It has been some time since I was really training. Since July, when I stopped riding with a computer in fact. I didn’t plan on having a ‘cross goal to work towards. Actually I had originally planned on starting my base miles soon. Cross was just going to be a way for me to keep some of what I had built on the road over the last season. But now I have an actual goal for the end of the ‘cross season and some more concrete goals for next season (helping the Juniors!) I just kinda fell back into not only riding with a computer, but putting my heart rate monitor on too.

My first interval session showed me that I’d lost more than I thought. But that might be another post. One about the way we trick ourselves into thinking that what were doing is enough. The “Enough” mindset as I just decided to start calling it. Anyway, yesterday I kicked my own ass (which is the best kind of ass kicking) on a hill I used to these purposes in the spring.  I was getting my ass kicked then, but not nearly as bad as I was yesterday.

I swear I was having fun.

I’m ok with that ass kicking. It was humbling, and its good to be humbled. Brings a bit of perspective. A look at what you’re actually capable of, not what you think you’re capable of. Which are two different things.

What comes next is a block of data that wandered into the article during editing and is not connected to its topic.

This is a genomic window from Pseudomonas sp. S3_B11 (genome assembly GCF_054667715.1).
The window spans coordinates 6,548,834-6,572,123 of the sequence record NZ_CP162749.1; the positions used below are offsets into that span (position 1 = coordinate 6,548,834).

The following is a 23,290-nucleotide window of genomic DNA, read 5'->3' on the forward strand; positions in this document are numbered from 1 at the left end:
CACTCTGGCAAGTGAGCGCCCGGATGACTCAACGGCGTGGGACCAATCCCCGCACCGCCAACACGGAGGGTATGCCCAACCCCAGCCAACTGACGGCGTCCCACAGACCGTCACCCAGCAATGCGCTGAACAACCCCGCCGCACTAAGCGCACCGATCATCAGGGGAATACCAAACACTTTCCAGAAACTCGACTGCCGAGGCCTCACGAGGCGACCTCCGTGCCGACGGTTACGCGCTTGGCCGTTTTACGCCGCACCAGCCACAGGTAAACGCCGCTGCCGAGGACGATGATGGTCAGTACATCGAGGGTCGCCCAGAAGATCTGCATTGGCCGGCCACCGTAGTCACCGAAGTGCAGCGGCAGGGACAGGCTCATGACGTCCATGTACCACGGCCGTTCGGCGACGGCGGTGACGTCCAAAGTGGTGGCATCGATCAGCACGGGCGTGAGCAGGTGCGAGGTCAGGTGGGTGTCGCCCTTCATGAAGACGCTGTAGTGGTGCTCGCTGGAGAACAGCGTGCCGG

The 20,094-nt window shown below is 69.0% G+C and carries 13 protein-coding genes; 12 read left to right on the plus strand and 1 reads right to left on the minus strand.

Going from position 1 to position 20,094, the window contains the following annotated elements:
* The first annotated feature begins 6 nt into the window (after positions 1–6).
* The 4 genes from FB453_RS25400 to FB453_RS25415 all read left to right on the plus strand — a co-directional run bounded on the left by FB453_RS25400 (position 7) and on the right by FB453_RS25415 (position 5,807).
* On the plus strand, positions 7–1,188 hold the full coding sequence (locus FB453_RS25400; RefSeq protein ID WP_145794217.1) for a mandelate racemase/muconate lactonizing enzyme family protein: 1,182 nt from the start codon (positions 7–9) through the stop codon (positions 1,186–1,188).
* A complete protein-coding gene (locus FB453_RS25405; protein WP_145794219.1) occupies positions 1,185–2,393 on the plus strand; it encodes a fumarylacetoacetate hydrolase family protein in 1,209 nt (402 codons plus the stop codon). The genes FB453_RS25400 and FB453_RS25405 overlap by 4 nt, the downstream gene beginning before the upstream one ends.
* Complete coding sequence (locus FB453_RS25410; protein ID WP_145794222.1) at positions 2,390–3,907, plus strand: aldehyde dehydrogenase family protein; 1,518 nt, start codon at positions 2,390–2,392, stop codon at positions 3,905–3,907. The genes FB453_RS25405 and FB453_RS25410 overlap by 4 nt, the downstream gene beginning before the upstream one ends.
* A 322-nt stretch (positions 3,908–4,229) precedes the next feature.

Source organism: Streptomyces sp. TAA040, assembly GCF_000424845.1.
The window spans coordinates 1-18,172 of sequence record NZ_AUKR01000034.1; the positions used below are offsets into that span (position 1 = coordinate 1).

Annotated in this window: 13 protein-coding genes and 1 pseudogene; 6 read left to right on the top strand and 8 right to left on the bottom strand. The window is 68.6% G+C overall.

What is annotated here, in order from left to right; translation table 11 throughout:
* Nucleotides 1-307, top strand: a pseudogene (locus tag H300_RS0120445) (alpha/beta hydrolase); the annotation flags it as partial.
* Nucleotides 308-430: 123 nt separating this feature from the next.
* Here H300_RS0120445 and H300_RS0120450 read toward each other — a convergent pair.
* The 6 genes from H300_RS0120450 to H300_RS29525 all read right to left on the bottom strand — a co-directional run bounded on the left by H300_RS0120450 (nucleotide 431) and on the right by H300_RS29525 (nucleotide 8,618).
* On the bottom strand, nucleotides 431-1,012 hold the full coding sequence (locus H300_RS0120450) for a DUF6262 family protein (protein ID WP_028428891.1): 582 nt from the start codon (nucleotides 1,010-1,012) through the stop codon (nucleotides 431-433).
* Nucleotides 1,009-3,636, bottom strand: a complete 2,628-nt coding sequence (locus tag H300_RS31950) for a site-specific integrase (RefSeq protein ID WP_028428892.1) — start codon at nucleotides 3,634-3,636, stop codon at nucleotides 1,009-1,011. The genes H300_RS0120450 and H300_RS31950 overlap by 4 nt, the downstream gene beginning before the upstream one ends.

I also know that part of this re-commitment to training is a retreat into something I know. My life has been slightly unmoored at the moment. Training, which means writing out a plan, thinking about peaks and executing the plan, is a refuge. A place for me to hang on to when everything feels like its shifting.

I believe I needed the time off from focused training to relearn how to have fun on a bike without losing myself to the pain of racing and the seemingly endless intervals. Like I said on Monday, there is fun to be had on a bike that has nothing to do with racing. But the schedule of training does something for me. Something that it seems I need, or I wouldn’t keep coming back to it. For me, the good results come when I’ve followed a plan, something I have to be accountable to. My secret hope is that if I can stick to it long enough, confirm to myself enough times that I can set out to do something and ACTUALLY follow through with it, that the discipline will filter down to the parts of my life that matter more than stupid bike racing.

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